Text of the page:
U.K. Embraces Fracking, Picks Winners And Losers Among Renewable Energy Industries


The U.K. government on Thursday announced generous tax breaks to the hydraulic fracturing industry, just one day after touting a green energy investment strategy that it says will bring $65 billion in renewable energy investment to the country.

According to U.K. Treasury Chancellor George Osborne’s announcement, companies that explore shale gas will now be relieved of up to 75 percent of taxes for their early profits. The Chancellor said the tax breaks would make it easier for fracking companies to operate, therefore bringing “thousands of jobs, billions of pounds of business investment, and lower energy bills.”

Interestingly enough, the announcement came just one day after the country’s Department of Energy and Climate Change (DECC), announced reforms to its electricity market that it said would attract $65 billion in renewable investment over the next seven years. Those changes are updated “strike prices” — akin to subsidies in the United States — that indicate just how much monetary support different types of renewable energy projects get from the government in exchange for investment in a low-carbon grid. The new strike prices will increase government support for offshore wind, geothermal, and hydro power.

The pairing of the two energy reforms is strange given the government’s carbon budget, which mandates Britain to cut greenhouse gases 34 percent by 2020 and by 80 percent by 2050 from 1990 levels. While $65 billion in increased investment in low-carbon, renewable energy by 2020 would be a huge step toward meeting those goals, the government could be partially offsetting them by implementing an enormous incentive for a controversial methane-emitting fossil fuel industry.


In addition, buried in the DECC’s renewable reforms were the fact that the government would actually cut monetary support for solar parks and onshore wind farms.

Under the renewable rules, the DECC will implement sweeping cuts to subsidies for the onshore wind industry, which some renewable groups say could damage plans for small, on-farm turbines and large-scale onshore wind farms. Paul McCullagh, the chief executive of small wind developer UrbanWind, told Business Green that the government’s decision to cut onshore wind was particularly “ham-fisted,” as it “naively lumped all types of onshore wind together and made the draconian move of cutting subsidies across the board.”

The solar industry also received news that its subsidies would be cut, but in another weird turn of events, the Solar Trade Association told The Telegraph on Wednesday that it had actually asked for less money. According to the paper, the industry group didn’t even want the subsidies they were awarded under the new rules. The STA “can’t understand why” the government would reject its request to receive support in 2016, a year it expects to be doing particularly well.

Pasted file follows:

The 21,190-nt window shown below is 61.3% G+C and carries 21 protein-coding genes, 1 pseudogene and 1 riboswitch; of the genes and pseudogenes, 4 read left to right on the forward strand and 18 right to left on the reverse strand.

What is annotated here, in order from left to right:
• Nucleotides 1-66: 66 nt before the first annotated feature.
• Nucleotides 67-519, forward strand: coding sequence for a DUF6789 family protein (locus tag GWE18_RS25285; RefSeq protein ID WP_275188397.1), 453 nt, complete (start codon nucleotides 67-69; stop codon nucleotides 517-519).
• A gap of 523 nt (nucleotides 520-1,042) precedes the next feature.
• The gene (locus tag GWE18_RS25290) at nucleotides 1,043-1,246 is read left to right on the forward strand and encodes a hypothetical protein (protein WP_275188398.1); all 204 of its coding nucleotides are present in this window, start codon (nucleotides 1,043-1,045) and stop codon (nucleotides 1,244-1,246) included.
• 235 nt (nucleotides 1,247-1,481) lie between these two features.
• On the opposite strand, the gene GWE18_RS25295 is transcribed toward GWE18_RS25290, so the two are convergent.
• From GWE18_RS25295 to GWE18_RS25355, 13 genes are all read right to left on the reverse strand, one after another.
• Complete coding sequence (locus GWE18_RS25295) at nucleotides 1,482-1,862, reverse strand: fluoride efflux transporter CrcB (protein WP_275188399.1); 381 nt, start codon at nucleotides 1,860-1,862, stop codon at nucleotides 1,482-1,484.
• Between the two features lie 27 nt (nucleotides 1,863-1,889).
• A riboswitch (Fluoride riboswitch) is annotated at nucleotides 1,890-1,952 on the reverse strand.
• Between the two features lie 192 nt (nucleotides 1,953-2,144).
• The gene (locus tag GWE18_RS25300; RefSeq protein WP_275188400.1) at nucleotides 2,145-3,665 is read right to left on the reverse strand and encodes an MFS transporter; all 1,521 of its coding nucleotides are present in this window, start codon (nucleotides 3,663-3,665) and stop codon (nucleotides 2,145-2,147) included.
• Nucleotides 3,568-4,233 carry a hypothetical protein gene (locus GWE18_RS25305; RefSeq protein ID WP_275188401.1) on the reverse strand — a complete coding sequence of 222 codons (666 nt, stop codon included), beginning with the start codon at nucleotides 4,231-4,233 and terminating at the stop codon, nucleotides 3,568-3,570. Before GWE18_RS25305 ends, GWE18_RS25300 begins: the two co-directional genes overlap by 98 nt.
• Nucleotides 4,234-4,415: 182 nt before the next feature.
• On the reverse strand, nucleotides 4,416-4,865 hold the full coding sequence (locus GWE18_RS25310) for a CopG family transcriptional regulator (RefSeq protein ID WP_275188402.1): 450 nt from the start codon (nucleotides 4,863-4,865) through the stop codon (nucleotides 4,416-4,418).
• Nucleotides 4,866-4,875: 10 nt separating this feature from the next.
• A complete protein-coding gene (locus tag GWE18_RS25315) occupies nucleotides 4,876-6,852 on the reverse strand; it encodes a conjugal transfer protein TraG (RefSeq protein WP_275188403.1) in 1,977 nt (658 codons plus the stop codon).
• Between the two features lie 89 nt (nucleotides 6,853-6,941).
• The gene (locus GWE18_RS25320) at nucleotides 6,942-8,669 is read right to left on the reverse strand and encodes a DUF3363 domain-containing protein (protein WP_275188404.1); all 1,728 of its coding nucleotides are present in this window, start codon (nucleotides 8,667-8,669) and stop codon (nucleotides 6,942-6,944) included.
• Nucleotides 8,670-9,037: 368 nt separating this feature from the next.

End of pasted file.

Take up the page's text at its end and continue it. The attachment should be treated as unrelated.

It’s not hard to be skeptical of clean energy objectives set forth by the current U.K. government, which has had a questionable history meeting the challenges of climate change. Since Premier David Cameron has promised “the greenest government ever,” he has been plagued with skeptics who assert differently. Cameron, for example, last year appointed known climate denier Owen Paterson as his Environment Secretary. Chancellor George Osborne, who announced Thursday’s fracking tax breaks, has for more than a year has said the U.K. shouldn’t lead the world in reducing pollution from fossil fuels. Just recently, the Sun reported that Premier David Cameron ordered his aides to “get rid of all the green crap” from energy bills in an attempt to bring down costs. The PM has denied the claim.

The DECC’s proposed reforms would, however, provide large government benefits to companies who invest in offshore wind, hydro, and geothermal power. Under the new rules, the DECC will boost subsidies for the offshore wind industry in order to ensure an extra 2GW of wind capacity by 2020. The geothermal industry will also have its support levels increased by £20 per megawatt hour each year, while the hydroelectric industry received a boost of a £5 per megawatt hour.


“This package will deliver record levels of investment in green energy by 2020,” Energy and Climate Change Secretary Edward Davey said in a statement. “Our reforms are succeeding in attracting investors from around the world so Britain can replace our aging power station and keep the lights on.”

In addition, Greenpeace policy director Doug Parr told Solar Power Portal that cuts to subsidies for onshore wind and solar are actually good news, because it means the industry is becoming more self-sustainable. “Today’s cuts to onshore wind and solar support schemes show how quickly the cost of clean energy technologies are falling,” he said. “Onshore wind farms will power our homes and factories more cheaply than new nuclear stations, and the same is expected of solar.”